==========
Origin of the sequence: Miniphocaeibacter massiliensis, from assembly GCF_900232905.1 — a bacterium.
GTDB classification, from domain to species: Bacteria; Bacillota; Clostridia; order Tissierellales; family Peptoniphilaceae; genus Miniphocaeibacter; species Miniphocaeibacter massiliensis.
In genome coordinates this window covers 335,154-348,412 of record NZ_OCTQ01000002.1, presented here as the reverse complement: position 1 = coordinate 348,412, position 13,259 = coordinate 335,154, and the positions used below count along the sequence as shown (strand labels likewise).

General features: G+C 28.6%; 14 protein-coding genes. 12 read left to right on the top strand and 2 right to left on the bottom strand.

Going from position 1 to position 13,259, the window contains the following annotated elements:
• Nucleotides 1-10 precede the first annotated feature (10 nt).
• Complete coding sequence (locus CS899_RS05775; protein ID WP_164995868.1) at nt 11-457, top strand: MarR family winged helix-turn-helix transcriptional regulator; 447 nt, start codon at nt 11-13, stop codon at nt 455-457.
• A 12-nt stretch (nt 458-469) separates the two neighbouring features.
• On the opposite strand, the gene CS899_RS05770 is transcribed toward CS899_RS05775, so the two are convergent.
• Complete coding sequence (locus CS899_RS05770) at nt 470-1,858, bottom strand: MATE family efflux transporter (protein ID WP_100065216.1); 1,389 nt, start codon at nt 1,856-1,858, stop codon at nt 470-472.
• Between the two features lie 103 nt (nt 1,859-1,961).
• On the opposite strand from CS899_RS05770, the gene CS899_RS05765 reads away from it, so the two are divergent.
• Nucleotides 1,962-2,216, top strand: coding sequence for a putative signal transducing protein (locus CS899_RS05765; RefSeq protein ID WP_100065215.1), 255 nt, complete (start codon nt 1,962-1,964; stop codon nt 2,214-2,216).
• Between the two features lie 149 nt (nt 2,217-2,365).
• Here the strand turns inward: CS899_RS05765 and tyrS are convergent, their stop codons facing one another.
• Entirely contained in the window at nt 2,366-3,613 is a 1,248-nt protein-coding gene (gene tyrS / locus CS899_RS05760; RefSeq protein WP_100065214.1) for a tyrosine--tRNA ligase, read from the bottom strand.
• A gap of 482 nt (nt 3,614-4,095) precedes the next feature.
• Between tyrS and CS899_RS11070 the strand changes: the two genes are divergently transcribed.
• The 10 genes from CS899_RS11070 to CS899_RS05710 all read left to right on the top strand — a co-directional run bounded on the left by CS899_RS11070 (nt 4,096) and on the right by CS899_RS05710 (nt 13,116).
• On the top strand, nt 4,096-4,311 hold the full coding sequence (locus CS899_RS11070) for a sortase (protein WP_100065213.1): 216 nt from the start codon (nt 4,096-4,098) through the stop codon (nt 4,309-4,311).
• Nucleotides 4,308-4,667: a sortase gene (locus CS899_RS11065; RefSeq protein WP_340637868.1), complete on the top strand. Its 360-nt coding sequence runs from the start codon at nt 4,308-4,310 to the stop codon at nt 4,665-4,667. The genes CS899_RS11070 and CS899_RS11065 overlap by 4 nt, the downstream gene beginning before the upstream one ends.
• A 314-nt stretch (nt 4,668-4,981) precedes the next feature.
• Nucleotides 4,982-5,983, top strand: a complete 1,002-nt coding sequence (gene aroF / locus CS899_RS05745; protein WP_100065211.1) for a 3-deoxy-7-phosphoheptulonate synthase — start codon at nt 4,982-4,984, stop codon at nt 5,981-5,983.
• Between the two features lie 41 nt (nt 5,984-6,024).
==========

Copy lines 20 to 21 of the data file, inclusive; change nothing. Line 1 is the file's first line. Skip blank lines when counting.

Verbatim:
• On the top strand, nt 4,096-4,311 hold the full coding sequence (locus CS899_RS11070) for a sortase (protein WP_100065213.1): 216 nt from the start codon (nt 4,096-4,098) through the stop codon (nt 4,309-4,311).
• Nucleotides 4,308-4,667: a sortase gene (locus CS899_RS11065; RefSeq protein WP_340637868.1), complete on the top strand. Its 360-nt coding sequence runs from the start codon at nt 4,308-4,310 to the stop codon at nt 4,665-4,667. The genes CS899_RS11070 and CS899_RS11065 overlap by 4 nt, the downstream gene beginning before the upstream one ends.